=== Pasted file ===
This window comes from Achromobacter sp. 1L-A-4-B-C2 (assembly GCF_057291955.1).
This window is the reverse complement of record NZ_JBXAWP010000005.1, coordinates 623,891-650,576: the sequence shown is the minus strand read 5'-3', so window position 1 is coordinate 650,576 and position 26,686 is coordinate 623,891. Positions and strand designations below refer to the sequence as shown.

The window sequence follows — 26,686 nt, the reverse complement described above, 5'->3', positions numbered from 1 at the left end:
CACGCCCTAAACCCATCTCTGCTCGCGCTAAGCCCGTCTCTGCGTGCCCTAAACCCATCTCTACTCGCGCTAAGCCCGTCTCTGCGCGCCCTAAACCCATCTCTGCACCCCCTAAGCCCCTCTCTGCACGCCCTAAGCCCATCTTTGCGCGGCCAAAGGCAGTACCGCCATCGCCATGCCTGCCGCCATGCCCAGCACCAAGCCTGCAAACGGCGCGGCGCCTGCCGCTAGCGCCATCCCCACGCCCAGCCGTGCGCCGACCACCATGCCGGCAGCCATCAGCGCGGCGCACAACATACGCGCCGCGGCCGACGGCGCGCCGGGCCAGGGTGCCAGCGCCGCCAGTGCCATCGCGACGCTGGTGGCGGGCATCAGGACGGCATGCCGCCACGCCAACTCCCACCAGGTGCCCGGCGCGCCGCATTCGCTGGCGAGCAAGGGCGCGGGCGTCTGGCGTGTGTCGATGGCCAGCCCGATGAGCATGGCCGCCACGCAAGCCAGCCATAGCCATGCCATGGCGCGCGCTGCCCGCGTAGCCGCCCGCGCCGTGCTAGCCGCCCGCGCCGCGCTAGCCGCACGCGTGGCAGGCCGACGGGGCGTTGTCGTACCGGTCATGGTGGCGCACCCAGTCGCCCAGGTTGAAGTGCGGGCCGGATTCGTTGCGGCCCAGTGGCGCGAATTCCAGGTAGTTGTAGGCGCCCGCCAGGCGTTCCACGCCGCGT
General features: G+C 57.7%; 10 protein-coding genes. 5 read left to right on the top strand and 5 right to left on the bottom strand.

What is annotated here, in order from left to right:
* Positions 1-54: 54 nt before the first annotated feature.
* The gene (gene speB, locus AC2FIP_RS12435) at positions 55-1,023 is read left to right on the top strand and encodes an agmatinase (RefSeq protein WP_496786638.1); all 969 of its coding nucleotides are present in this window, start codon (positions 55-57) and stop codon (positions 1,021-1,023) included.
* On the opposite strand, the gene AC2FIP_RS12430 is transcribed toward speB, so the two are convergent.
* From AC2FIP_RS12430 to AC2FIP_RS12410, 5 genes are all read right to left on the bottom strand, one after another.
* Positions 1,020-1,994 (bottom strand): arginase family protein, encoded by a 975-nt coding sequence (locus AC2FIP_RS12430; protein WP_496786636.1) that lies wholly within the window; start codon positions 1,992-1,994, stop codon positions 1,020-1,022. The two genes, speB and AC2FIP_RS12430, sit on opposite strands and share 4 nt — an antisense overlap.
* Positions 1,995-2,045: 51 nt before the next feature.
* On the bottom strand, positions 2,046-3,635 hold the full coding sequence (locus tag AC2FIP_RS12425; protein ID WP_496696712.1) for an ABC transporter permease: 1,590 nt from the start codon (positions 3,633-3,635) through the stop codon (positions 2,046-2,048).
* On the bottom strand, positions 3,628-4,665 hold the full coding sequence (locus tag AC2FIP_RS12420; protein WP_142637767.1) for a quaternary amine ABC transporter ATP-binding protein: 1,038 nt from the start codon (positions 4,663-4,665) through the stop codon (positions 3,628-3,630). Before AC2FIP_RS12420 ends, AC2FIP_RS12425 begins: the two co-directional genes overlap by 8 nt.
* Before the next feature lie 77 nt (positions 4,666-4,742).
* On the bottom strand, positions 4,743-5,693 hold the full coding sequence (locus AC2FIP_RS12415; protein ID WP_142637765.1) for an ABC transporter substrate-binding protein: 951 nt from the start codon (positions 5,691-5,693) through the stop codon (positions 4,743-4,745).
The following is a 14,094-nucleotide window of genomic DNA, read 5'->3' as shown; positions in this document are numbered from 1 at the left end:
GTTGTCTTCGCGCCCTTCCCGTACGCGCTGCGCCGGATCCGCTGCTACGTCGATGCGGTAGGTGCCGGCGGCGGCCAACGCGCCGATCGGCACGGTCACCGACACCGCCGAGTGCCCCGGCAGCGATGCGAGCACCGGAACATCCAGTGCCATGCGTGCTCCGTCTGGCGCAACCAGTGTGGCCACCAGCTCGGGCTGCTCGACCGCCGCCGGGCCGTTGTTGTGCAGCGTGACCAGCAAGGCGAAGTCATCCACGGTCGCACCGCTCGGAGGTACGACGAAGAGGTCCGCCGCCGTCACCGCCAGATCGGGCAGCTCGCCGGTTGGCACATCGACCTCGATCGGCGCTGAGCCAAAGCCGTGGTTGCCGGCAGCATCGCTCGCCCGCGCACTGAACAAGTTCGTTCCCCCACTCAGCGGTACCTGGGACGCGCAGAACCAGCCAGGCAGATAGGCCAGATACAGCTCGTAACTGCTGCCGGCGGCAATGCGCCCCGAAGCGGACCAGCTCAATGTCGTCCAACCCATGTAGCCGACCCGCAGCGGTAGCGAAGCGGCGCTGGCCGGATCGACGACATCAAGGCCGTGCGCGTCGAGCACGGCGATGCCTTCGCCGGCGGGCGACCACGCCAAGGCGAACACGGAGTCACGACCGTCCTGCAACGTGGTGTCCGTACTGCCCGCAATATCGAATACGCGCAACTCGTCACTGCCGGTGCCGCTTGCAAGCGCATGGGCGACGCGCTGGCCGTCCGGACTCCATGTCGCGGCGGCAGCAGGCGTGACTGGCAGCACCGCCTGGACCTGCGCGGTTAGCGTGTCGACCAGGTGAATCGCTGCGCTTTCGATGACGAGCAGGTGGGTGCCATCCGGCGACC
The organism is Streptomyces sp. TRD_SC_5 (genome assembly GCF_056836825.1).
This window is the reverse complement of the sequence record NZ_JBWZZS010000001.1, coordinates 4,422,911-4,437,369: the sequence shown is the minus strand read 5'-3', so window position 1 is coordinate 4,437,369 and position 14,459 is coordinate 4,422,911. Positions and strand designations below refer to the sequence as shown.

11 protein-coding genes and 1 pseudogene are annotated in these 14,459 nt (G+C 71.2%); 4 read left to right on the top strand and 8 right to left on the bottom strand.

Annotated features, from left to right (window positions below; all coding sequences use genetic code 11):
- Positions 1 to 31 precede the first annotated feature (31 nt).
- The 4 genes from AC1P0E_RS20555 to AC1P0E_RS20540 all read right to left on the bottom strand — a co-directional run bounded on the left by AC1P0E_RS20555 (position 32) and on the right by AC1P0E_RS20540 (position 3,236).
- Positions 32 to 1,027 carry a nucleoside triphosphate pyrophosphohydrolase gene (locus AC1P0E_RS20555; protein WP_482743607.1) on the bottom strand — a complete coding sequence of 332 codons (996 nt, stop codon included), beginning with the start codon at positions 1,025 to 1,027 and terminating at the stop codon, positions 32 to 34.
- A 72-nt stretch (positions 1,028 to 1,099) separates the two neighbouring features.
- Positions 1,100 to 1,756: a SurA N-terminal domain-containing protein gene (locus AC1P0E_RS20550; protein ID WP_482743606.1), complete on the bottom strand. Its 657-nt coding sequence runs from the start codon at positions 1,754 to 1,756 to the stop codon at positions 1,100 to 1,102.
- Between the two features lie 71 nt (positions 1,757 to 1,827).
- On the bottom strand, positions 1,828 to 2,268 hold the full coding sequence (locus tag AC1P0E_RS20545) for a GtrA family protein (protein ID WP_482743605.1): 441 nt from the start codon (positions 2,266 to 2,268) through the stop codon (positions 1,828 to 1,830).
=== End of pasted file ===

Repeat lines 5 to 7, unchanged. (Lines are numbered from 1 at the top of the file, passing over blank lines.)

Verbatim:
General features: G+C 57.7%; 10 protein-coding genes. 5 read left to right on the top strand and 5 right to left on the bottom strand.

What is annotated here, in order from left to right:
* Positions 1-54: 54 nt before the first annotated feature.